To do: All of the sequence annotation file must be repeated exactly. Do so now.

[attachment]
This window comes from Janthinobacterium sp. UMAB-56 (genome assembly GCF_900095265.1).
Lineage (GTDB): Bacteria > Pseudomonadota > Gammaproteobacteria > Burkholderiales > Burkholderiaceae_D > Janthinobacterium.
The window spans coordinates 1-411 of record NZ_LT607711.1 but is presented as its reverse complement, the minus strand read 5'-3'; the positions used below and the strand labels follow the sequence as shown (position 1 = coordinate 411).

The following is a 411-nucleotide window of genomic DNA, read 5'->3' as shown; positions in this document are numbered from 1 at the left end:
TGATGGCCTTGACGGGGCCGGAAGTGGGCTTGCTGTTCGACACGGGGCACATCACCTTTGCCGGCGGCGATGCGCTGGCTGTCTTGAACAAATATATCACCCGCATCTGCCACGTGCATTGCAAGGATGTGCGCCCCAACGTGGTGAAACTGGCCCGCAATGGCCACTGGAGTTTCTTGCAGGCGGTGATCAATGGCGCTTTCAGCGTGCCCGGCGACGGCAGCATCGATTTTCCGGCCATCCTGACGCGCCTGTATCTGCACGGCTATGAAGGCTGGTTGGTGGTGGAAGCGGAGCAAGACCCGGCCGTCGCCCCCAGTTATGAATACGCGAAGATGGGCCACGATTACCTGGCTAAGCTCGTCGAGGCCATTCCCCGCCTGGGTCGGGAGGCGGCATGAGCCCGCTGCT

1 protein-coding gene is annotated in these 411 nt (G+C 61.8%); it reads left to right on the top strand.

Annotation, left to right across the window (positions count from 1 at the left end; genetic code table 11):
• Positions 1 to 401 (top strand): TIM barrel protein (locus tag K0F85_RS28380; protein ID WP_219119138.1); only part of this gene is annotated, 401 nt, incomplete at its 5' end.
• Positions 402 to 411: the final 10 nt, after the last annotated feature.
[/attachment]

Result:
This window comes from Janthinobacterium sp. UMAB-56 (genome assembly GCF_900095265.1).
Lineage (GTDB): Bacteria > Pseudomonadota > Gammaproteobacteria > Burkholderiales > Burkholderiaceae_D > Janthinobacterium.
The window spans coordinates 1-411 of record NZ_LT607711.1 but is presented as its reverse complement, the minus strand read 5'-3'; the positions used below and the strand labels follow the sequence as shown (position 1 = coordinate 411).

The following is a 411-nucleotide window of genomic DNA, read 5'->3' as shown; positions in this document are numbered from 1 at the left end:
TGATGGCCTTGACGGGGCCGGAAGTGGGCTTGCTGTTCGACACGGGGCACATCACCTTTGCCGGCGGCGATGCGCTGGCTGTCTTGAACAAATATATCACCCGCATCTGCCACGTGCATTGCAAGGATGTGCGCCCCAACGTGGTGAAACTGGCCCGCAATGGCCACTGGAGTTTCTTGCAGGCGGTGATCAATGGCGCTTTCAGCGTGCCCGGCGACGGCAGCATCGATTTTCCGGCCATCCTGACGCGCCTGTATCTGCACGGCTATGAAGGCTGGTTGGTGGTGGAAGCGGAGCAAGACCCGGCCGTCGCCCCCAGTTATGAATACGCGAAGATGGGCCACGATTACCTGGCTAAGCTCGTCGAGGCCATTCCCCGCCTGGGTCGGGAGGCGGCATGAGCCCGCTGCT

1 protein-coding gene is annotated in these 411 nt (G+C 61.8%); it reads left to right on the top strand.

Annotation, left to right across the window (positions count from 1 at the left end; genetic code table 11):
• Positions 1 to 401 (top strand): TIM barrel protein (locus tag K0F85_RS28380; protein ID WP_219119138.1); only part of this gene is annotated, 401 nt, incomplete at its 5' end.
• Positions 402 to 411: the final 10 nt, after the last annotated feature.